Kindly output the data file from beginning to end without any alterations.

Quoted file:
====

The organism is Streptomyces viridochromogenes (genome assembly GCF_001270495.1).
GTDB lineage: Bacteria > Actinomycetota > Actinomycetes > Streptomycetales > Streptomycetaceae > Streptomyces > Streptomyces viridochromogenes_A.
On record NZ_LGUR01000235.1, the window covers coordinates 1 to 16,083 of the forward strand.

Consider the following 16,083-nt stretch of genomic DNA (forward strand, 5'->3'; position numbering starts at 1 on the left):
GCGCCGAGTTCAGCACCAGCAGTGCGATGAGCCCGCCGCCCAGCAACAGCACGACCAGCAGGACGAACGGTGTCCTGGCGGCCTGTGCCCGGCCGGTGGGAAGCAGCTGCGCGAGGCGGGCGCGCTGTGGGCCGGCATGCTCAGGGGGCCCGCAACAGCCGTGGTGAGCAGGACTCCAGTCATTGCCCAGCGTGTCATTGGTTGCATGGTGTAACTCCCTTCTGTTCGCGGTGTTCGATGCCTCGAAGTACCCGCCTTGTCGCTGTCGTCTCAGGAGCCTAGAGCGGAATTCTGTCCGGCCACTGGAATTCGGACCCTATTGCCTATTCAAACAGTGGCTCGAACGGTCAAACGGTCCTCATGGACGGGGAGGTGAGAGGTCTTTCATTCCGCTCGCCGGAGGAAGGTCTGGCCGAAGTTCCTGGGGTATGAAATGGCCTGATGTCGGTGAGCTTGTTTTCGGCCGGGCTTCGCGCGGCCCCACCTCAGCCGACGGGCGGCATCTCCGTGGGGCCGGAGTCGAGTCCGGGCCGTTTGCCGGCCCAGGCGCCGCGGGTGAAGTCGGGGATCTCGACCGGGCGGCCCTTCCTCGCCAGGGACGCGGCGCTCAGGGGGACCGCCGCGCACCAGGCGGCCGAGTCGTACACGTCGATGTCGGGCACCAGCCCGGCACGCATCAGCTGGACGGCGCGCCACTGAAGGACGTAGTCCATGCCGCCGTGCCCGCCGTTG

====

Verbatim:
The organism is Streptomyces viridochromogenes (genome assembly GCF_001270495.1).
GTDB lineage: Bacteria > Actinomycetota > Actinomycetes > Streptomycetales > Streptomycetaceae > Streptomyces > Streptomyces viridochromogenes_A.
On record NZ_LGUR01000235.1, the window covers coordinates 1 to 16,083 of the forward strand.

Consider the following 16,083-nt stretch of genomic DNA (forward strand, 5'->3'; position numbering starts at 1 on the left):
GCGCCGAGTTCAGCACCAGCAGTGCGATGAGCCCGCCGCCCAGCAACAGCACGACCAGCAGGACGAACGGTGTCCTGGCGGCCTGTGCCCGGCCGGTGGGAAGCAGCTGCGCGAGGCGGGCGCGCTGTGGGCCGGCATGCTCAGGGGGCCCGCAACAGCCGTGGTGAGCAGGACTCCAGTCATTGCCCAGCGTGTCATTGGTTGCATGGTGTAACTCCCTTCTGTTCGCGGTGTTCGATGCCTCGAAGTACCCGCCTTGTCGCTGTCGTCTCAGGAGCCTAGAGCGGAATTCTGTCCGGCCACTGGAATTCGGACCCTATTGCCTATTCAAACAGTGGCTCGAACGGTCAAACGGTCCTCATGGACGGGGAGGTGAGAGGTCTTTCATTCCGCTCGCCGGAGGAAGGTCTGGCCGAAGTTCCTGGGGTATGAAATGGCCTGATGTCGGTGAGCTTGTTTTCGGCCGGGCTTCGCGCGGCCCCACCTCAGCCGACGGGCGGCATCTCCGTGGGGCCGGAGTCGAGTCCGGGCCGTTTGCCGGCCCAGGCGCCGCGGGTGAAGTCGGGGATCTCGACCGGGCGGCCCTTCCTCGCCAGGGACGCGGCGCTCAGGGGGACCGCCGCGCACCAGGCGGCCGAGTCGTACACGTCGATGTCGGGCACCAGCCCGGCACGCATCAGCTGGACGGCGCGCCACTGAAGGACGTAGTCCATGCCGCCGTGCCCGCCGTTG